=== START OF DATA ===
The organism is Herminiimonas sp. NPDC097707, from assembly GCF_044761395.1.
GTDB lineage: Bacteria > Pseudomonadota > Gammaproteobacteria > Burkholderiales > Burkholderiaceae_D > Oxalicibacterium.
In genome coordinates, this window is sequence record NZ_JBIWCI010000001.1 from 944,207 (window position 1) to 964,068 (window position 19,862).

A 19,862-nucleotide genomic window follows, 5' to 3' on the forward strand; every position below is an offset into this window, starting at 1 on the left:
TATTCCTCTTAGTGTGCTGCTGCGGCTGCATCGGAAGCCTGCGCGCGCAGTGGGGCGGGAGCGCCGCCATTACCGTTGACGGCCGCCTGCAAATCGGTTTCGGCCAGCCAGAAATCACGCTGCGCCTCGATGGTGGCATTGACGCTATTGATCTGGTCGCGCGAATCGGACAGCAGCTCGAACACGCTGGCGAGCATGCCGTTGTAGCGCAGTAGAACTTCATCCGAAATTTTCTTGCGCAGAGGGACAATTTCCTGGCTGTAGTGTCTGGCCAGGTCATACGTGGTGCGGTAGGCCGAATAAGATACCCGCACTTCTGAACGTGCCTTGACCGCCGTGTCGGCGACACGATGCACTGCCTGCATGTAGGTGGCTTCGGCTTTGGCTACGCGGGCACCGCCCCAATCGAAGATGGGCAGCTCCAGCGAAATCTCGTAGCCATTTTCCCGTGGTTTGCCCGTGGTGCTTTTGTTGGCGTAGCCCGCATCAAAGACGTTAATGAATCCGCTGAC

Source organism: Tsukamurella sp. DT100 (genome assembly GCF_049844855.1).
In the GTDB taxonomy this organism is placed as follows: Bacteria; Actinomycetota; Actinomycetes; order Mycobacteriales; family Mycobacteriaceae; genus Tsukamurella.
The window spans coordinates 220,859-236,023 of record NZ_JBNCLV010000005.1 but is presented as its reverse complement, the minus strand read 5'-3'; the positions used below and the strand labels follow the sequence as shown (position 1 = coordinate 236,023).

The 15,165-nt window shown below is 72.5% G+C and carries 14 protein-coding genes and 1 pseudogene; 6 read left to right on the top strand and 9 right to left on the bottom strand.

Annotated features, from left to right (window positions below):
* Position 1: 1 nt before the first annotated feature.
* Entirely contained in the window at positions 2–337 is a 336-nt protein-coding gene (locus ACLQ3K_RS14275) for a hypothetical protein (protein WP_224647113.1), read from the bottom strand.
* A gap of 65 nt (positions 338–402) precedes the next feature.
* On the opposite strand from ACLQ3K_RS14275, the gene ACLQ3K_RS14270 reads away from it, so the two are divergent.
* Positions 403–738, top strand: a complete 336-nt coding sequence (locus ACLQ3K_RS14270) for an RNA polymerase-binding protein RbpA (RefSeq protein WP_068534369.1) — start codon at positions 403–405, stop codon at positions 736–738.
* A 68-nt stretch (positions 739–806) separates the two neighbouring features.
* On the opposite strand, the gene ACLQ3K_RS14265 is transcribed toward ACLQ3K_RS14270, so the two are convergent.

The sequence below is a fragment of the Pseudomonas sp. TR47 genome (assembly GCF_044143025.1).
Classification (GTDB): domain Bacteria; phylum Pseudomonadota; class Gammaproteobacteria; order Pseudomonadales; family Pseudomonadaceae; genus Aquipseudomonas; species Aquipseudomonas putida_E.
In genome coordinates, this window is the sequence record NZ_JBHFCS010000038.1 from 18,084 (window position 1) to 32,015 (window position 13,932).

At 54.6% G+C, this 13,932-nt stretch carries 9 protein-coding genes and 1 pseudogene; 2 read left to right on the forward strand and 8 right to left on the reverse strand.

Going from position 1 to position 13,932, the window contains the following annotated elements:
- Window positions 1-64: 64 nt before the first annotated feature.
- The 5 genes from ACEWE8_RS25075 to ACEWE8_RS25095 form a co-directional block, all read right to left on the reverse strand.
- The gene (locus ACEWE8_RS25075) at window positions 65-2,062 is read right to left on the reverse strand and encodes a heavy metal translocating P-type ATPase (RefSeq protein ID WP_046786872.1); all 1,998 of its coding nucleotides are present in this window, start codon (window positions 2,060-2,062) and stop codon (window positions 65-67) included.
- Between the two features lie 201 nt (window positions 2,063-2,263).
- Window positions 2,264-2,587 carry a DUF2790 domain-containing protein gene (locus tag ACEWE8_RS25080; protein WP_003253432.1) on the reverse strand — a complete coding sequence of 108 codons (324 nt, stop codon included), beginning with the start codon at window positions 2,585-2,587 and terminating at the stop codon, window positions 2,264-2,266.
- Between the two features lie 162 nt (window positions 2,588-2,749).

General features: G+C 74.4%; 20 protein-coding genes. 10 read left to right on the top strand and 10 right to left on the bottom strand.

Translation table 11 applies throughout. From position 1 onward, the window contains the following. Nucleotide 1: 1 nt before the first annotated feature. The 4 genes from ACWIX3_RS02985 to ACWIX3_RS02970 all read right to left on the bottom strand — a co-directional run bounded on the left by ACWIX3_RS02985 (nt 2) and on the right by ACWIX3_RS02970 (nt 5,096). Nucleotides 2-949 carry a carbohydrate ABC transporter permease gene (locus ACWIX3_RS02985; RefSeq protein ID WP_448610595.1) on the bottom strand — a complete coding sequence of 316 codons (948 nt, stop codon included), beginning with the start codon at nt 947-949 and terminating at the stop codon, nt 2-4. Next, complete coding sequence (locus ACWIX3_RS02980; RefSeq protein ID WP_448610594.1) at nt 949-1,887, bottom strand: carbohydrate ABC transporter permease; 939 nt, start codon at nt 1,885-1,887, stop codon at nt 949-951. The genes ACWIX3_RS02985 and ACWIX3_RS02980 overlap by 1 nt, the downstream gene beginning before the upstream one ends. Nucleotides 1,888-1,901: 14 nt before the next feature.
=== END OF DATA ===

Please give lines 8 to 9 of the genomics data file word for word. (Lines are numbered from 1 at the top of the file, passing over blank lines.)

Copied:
The window spans coordinates 220,859-236,023 of record NZ_JBNCLV010000005.1 but is presented as its reverse complement, the minus strand read 5'-3'; the positions used below and the strand labels follow the sequence as shown (position 1 = coordinate 236,023).

The 15,165-nt window shown below is 72.5% G+C and carries 14 protein-coding genes and 1 pseudogene; 6 read left to right on the top strand and 9 right to left on the bottom strand.